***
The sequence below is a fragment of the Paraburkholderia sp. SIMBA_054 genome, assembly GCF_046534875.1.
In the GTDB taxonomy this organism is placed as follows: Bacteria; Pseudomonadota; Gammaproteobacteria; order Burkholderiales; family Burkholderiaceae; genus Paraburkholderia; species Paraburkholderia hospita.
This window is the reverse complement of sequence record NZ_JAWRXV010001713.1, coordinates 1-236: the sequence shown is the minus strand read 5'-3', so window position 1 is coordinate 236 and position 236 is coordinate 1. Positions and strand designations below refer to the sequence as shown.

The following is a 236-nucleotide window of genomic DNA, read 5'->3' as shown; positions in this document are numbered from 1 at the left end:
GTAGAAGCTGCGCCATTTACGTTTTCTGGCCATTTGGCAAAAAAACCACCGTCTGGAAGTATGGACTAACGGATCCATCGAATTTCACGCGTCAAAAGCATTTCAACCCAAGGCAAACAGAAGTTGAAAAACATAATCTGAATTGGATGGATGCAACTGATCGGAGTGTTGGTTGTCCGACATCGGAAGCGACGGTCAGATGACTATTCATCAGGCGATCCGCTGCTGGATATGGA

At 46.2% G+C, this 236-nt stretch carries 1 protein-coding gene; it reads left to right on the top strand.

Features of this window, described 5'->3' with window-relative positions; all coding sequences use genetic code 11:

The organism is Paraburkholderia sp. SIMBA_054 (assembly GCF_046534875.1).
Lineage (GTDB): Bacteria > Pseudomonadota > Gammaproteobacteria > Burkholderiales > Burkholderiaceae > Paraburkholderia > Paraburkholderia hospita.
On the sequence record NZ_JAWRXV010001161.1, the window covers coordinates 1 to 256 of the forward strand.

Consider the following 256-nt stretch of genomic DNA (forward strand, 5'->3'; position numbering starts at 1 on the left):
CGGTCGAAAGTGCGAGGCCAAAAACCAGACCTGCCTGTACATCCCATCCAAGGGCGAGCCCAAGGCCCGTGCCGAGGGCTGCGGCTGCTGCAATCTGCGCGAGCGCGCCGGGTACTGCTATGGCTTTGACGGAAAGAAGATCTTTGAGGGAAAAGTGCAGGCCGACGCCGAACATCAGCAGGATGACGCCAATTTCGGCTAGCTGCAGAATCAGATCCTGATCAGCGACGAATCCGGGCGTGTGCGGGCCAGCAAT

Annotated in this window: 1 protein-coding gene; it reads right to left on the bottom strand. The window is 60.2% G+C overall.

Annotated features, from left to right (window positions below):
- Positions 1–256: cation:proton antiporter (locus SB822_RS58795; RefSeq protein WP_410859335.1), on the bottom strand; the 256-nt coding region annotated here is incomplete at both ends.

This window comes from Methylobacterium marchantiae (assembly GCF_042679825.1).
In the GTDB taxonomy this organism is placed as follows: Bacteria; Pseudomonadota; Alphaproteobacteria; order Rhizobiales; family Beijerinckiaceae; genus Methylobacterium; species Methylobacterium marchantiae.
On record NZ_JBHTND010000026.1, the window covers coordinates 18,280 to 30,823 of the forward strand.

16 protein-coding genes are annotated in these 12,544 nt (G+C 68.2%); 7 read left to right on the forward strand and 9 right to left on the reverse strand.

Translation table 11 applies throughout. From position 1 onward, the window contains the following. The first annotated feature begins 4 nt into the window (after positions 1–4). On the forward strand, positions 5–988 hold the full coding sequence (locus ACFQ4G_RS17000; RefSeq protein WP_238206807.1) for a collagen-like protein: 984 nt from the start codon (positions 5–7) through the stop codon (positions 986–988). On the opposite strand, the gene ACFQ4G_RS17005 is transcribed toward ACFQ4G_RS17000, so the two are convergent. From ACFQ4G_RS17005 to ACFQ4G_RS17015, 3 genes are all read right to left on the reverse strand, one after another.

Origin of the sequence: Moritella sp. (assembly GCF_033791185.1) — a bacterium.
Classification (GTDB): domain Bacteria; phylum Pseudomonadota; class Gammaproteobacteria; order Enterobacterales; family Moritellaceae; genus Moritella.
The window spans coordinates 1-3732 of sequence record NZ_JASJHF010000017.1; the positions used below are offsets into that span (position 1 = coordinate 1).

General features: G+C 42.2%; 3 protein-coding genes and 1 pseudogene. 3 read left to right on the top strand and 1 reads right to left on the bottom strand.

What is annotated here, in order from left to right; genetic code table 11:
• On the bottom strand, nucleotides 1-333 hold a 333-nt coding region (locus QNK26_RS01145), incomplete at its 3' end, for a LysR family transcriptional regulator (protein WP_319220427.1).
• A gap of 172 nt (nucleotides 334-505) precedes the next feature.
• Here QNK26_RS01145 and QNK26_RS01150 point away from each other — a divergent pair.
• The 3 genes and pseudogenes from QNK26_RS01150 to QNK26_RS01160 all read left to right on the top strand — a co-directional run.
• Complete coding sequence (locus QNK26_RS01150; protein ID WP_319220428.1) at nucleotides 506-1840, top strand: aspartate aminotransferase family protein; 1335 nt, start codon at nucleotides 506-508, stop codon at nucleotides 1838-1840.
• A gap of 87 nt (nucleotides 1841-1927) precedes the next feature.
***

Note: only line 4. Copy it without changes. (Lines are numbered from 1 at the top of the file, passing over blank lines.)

The following is a 236-nucleotide window of genomic DNA, read 5'->3' as shown; positions in this document are numbered from 1 at the left end: